Economics of Information

Professor Mark Armstrong

My current research is about information in consumer markets. Information is transmitted between consumers and firms by advertising, consumer search, word-of-mouth between consumers, data brokers who sell information about consumers to firms, and by many other channels. Consumers get good or bad deals from sellers depending on (a) how much they know about the offerings of different firms and, conversely, (b) how much firms know about consumer preferences. The internet has been transforming both (a) and (b), allowing consumers to discover and evaluate products with greater ease and enabling firms to personalise prices and target their advertising. I try to formulate theoretical models of information flows, which aim to uncover which kinds of information help consumers and which kinds help firms (or both).

Before the invention of the “price tag” in department stores in the 19th century, the prices that consumers paid for many products were personalised, and depended on haggling skills on both sides and cues picked up by the seller during the selling process about how much the consumer was willing to pay. Thereafter, in most markets in the developed world all consumers paid the same price for a firm’s product. (See Emile Zola’s novel The Ladies’ Paradise for a detailed account of this transition.) The internet has started to bring us back full circle, and a seller’s marketing efforts can be tailored to a consumer’s preferences using data generated (in the main) by the consumer’s online activities rather than his or her physical demeanour. The fact that the price offered to a consumer is often displayed on a computer or phone screen rather than on a price tag means that prices can be personalised with ease. A 2015 report from the U.S. Council of Economic Advisors documented how big data and electronic commerce have reduced the costs of targeting and price discrimination, and that differential pricing “transfers value from consumers to shareholders, which generally leads to an increase in inequality and can therefore be inefficient”. Much commentary in the media shares this—perhaps unduly—pessimistic outlook.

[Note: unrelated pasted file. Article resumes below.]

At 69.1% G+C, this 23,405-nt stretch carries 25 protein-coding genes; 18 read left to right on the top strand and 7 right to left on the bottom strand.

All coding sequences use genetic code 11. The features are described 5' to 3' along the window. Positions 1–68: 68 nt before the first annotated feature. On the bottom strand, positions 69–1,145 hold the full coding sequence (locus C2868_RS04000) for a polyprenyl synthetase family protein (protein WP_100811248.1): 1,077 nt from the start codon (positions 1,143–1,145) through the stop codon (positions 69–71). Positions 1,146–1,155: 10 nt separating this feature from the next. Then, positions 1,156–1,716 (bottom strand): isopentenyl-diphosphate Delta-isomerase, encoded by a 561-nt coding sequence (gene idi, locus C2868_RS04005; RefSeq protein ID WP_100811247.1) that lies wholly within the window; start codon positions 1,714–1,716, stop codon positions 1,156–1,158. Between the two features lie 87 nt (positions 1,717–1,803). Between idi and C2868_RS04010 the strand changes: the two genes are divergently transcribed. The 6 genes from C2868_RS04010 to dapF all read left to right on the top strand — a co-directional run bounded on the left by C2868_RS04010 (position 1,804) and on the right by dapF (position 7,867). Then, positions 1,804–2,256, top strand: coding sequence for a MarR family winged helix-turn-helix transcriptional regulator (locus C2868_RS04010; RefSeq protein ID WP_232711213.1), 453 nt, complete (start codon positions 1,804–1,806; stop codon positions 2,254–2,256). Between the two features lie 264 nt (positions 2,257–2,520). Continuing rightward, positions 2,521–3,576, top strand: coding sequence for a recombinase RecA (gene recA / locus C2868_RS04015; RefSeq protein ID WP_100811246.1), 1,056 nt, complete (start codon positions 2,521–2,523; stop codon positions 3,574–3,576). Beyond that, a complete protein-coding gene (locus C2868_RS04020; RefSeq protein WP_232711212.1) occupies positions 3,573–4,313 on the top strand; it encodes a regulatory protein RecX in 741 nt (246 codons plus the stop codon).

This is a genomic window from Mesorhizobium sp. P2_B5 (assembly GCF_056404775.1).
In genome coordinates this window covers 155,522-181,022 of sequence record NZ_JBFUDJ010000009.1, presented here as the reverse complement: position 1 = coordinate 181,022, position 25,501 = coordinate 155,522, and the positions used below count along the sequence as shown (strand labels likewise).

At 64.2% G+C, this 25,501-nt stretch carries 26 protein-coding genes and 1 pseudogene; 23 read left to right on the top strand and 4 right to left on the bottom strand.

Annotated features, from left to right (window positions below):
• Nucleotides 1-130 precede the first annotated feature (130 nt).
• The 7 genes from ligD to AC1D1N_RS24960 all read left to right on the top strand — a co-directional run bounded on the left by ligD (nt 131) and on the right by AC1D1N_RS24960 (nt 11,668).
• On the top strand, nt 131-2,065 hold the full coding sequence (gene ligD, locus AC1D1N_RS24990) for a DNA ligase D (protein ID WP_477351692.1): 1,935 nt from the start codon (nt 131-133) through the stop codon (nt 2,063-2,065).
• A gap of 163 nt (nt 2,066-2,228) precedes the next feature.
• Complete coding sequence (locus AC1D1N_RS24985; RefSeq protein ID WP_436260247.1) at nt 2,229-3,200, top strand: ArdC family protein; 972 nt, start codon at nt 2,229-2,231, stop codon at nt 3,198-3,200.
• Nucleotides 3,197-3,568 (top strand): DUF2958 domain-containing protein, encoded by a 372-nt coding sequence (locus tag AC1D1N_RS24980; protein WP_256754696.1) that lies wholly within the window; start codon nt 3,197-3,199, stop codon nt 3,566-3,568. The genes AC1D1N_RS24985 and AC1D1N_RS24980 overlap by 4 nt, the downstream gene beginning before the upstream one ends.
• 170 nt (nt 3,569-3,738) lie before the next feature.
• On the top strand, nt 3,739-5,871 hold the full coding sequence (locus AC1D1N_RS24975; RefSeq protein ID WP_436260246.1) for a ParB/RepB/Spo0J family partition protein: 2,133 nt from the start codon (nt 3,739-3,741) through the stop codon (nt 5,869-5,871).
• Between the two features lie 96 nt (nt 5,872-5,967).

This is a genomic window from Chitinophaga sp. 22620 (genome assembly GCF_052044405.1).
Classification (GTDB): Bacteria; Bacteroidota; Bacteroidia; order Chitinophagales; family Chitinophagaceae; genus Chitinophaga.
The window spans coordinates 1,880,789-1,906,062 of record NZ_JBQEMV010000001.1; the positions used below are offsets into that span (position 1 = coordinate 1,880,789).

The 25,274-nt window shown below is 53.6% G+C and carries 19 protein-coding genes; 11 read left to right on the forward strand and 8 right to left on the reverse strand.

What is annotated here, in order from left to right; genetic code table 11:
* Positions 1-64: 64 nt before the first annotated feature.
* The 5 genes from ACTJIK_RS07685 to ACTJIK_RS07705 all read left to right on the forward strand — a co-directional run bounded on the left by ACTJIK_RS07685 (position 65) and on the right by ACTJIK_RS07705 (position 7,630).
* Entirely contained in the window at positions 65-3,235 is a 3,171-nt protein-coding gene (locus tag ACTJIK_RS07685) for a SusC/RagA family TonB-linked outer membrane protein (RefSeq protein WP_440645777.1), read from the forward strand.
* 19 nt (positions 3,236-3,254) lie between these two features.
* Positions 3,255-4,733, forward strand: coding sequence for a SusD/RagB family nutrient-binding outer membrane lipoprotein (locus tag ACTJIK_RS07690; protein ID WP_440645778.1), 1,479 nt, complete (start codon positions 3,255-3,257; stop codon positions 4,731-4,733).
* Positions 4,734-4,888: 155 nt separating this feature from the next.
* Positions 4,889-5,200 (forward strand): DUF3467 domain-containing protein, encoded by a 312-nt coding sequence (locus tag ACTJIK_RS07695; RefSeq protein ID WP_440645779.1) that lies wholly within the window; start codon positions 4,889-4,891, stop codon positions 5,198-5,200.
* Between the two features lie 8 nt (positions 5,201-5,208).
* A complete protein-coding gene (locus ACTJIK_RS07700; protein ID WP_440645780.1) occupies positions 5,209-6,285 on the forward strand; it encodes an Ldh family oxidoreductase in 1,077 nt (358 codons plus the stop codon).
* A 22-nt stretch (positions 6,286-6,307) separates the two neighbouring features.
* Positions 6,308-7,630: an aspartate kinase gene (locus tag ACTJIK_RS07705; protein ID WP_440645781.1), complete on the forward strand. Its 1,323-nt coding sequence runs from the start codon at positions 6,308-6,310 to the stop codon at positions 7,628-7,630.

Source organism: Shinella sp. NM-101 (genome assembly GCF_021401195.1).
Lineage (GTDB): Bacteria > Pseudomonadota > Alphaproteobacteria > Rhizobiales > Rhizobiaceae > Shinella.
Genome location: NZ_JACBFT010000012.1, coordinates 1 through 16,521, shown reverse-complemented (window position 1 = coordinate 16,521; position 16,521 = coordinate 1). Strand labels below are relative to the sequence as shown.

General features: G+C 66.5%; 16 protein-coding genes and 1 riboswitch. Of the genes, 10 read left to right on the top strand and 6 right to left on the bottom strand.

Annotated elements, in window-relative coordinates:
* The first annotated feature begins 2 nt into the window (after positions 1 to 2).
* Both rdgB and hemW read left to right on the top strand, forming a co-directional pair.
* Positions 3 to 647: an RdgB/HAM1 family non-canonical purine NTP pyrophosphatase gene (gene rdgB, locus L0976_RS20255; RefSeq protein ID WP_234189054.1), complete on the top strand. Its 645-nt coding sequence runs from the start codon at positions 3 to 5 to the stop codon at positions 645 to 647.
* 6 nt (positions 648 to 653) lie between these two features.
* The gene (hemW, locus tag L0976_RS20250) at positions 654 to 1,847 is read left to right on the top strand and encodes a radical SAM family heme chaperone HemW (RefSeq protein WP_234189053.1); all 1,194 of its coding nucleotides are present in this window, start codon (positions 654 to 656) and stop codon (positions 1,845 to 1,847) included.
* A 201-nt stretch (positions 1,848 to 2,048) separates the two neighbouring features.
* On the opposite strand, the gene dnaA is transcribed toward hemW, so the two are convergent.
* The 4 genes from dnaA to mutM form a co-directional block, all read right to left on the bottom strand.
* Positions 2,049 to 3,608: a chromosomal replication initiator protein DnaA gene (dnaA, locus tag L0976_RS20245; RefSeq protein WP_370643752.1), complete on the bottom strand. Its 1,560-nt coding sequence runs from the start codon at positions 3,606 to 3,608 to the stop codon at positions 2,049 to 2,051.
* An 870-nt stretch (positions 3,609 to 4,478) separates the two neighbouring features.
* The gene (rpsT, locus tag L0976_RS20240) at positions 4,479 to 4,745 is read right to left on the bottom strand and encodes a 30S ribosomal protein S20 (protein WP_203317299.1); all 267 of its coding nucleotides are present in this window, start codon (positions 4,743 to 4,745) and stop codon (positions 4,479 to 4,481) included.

My current grant from the European Research Council investigates how the structure of information in consumer markets affects market performance. Broad themes include: Which kinds of information about consumer preferences help firms exploit their customers (information which consumers may wish to conceal or anonymise), and which kinds of information intensify competition for their custom (which they are happy to reveal)? Conversely, which kinds of information about firms’ products help consumers secure a good deal, and which kinds harm them? Do consumers and firms have congruent interests about the use of some kinds of information? How do firms compete when consumers know about only a limited subset of firms in the market? How do the dual information channels of consumer search and advertising interact? What role should public policy—in areas such as privacy, price discrimination, the costs of consumer search and advertising, and the protection of captive customers—play with regard to the provision of information in consumer markets?